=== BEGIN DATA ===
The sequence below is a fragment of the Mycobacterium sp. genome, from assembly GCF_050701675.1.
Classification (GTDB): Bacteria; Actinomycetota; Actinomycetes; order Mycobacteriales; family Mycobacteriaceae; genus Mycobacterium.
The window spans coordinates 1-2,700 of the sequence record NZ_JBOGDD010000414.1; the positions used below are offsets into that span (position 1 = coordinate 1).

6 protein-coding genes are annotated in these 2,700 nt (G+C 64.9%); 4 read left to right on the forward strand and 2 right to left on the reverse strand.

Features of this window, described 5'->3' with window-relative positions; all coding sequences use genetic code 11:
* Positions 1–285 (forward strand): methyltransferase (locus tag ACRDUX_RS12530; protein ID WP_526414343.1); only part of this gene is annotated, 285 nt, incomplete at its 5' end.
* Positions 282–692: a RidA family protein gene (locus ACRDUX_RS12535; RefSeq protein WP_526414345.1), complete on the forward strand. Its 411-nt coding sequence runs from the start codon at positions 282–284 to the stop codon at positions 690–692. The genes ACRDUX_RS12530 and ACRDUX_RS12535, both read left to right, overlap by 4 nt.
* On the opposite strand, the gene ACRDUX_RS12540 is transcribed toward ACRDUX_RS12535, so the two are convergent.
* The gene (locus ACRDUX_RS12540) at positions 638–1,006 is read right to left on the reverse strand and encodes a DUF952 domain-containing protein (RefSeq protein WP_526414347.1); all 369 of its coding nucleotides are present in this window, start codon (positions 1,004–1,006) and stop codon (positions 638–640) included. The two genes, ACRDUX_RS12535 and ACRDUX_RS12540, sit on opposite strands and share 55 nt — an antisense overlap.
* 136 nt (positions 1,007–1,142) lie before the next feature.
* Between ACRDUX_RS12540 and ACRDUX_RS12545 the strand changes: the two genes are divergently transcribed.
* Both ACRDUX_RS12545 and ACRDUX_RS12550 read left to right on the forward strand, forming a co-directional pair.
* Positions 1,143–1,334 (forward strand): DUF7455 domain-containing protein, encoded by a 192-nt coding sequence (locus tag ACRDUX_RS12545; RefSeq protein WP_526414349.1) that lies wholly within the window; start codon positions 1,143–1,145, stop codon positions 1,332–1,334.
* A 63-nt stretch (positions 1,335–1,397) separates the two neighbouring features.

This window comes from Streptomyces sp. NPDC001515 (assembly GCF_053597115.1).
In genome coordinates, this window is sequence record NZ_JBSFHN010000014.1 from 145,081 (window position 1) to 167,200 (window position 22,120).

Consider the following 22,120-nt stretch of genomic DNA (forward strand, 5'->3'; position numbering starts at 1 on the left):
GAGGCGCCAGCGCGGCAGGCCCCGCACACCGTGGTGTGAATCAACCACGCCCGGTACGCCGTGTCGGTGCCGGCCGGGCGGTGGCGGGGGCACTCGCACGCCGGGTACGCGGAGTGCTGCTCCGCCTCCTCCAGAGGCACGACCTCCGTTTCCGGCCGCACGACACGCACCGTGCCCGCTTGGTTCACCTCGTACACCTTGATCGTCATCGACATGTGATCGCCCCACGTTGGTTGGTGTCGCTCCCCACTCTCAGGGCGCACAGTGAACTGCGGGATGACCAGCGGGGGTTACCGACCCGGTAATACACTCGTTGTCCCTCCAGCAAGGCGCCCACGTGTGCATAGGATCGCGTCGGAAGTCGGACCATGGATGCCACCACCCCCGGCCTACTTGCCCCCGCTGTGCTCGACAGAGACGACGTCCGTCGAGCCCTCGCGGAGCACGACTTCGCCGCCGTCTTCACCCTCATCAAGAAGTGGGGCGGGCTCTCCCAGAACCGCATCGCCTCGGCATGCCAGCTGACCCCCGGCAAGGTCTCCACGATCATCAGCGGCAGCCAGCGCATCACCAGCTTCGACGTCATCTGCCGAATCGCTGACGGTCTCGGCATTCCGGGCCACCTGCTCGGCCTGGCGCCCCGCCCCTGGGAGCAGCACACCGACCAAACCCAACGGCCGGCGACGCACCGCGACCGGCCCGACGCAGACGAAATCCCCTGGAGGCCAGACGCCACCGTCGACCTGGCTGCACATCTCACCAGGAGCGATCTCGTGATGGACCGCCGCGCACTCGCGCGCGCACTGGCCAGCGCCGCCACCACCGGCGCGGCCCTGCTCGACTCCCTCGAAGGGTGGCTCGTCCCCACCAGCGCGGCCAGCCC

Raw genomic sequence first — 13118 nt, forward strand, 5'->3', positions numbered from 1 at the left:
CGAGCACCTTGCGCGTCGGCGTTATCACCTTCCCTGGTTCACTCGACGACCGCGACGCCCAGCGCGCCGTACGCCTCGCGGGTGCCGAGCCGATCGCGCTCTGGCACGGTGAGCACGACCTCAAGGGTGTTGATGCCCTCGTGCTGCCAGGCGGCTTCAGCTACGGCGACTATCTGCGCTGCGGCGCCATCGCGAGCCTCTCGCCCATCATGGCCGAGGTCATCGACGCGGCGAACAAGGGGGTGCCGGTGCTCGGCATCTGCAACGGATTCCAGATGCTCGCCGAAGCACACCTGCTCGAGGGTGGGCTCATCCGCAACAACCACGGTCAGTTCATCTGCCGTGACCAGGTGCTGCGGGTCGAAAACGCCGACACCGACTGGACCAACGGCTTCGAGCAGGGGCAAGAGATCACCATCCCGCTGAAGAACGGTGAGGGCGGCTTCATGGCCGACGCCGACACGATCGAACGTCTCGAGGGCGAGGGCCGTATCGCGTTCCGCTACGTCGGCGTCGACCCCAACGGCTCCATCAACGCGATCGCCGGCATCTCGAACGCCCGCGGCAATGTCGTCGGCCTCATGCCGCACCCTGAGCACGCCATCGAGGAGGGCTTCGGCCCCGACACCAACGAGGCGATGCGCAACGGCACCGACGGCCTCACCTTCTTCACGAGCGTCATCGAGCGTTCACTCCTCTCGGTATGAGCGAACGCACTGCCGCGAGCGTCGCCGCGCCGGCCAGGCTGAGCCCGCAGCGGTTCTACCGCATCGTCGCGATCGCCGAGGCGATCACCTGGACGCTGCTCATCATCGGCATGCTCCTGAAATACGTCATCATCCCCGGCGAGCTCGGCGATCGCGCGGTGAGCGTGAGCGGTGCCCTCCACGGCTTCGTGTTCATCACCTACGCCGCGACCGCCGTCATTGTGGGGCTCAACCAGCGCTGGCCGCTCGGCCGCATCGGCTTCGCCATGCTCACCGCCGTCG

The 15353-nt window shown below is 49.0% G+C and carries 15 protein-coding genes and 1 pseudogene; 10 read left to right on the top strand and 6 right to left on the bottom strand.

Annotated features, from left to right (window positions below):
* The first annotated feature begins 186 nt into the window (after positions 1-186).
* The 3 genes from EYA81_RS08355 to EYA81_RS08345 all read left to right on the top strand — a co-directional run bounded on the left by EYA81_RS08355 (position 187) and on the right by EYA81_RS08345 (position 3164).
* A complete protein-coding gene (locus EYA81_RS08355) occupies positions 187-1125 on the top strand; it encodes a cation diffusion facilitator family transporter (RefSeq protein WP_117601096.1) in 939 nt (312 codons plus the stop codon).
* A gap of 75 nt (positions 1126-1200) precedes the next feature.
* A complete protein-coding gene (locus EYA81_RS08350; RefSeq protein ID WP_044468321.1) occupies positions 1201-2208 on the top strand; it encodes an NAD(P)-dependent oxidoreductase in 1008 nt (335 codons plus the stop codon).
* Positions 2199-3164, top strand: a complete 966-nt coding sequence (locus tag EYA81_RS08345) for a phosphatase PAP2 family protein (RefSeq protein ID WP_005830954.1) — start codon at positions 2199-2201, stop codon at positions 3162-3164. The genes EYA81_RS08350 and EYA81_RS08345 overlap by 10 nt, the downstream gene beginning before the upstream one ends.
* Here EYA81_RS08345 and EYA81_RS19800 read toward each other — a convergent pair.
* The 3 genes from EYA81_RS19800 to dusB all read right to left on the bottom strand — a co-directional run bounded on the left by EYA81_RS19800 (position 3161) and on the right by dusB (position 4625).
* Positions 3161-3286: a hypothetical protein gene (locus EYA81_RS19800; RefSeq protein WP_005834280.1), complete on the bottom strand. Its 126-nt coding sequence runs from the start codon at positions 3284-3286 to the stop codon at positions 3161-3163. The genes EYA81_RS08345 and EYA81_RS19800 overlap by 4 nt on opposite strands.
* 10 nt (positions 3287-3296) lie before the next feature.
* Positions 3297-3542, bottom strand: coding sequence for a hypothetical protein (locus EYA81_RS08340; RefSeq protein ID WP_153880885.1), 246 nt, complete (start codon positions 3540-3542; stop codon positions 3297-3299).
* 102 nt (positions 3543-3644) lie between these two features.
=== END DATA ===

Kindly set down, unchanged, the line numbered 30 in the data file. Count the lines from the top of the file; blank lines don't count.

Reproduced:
* The 3 genes from EYA81_RS19800 to dusB all read right to left on the bottom strand — a co-directional run bounded on the left by EYA81_RS19800 (position 3161) and on the right by dusB (position 4625).